There is no question that an RTI reading program is a highly effective method of educating at-risk and high-risk readers at the elementary school level and there are excellent online RTI programs readily available. The challenge that many teachers face, however, is how to successfully implement a reading intervention program into an already full classroom schedule.
Teacher Directed, Small Group Guided Reading
Students are grouped as Above Grade, On Grade, and Below Grade readers. The first 30 minutes of a 2 two hour reading block are devoted to whole-group lessons. Over the remaining three -30 minute guided reading periods, each of the three reading groups rotate through direct explicit instruction delivered by the classroom teacher. Groups participate in skills reinforcement follow-up and a variety of independent assignments ranging from silent reading to workstations and online research-based reading intervention programs.
Struggling readers in the below grade level group receive Tier II teacher-directed intervention lessons focused on the skill needs identified by the teacher, and or by onlinereading intervention programs for elementary students. Those needing more intensive reading support receive a third reading lesson individualized to their specific needs and delivered by a Tier III intervention teacher or trained volunteer. Each day the amount of direct teacher instruction in reading increases from 30 minutes to 60 minutes to 90 minutes depending on the needs of each student. At this level, Essential Skills early reading intervention programscan be used to provide individualized instruction and exercises specifically developed for at-risk and high-risk students.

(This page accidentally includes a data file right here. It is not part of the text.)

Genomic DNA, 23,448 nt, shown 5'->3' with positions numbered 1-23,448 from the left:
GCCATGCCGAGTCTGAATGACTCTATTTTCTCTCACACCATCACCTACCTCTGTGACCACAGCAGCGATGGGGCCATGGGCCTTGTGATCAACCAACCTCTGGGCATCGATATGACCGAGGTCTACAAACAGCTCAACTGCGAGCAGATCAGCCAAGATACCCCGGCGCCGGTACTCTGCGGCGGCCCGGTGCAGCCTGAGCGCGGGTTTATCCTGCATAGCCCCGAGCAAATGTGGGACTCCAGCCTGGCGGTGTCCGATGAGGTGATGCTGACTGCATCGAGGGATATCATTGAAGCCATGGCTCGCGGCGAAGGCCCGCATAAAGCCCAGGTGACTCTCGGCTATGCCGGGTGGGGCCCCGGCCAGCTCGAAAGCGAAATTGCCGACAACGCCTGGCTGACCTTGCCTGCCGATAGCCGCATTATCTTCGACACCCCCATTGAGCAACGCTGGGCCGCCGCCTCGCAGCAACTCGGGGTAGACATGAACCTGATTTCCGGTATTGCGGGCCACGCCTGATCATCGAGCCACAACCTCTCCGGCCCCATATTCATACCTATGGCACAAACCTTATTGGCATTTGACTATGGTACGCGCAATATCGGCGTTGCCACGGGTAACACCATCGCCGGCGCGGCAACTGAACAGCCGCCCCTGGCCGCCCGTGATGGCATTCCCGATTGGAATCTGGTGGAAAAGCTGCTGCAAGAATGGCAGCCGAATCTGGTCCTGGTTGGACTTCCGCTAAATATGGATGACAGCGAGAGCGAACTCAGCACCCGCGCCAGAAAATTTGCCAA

A traveling or “strolling” intervention team provides the same increased instructional time with a multi-tier early reading interventionprogram during a traditional two-hour English block. The school day is scheduled into six 1-hour blocks, each aligned with a grade level. During the first hour, the class operates on the traditional Reading Workshop Model. During the second hour, students are visited by an intervention team that moves through a grade level each hour, joining classroom teachers in delivering research-based reading intervention. Students who do not need additional support continue to follow their workshop routine. The membership of the team may change as various staff members (e.g., the principal, the media specialist, and Special Ed teachers) dedicate one to two hours during the school day to support the program. The Reading Workshop model can be supplemented and enhanced by incorporating high-quality online early reading intervention programs, such as those offered by Essential Skills.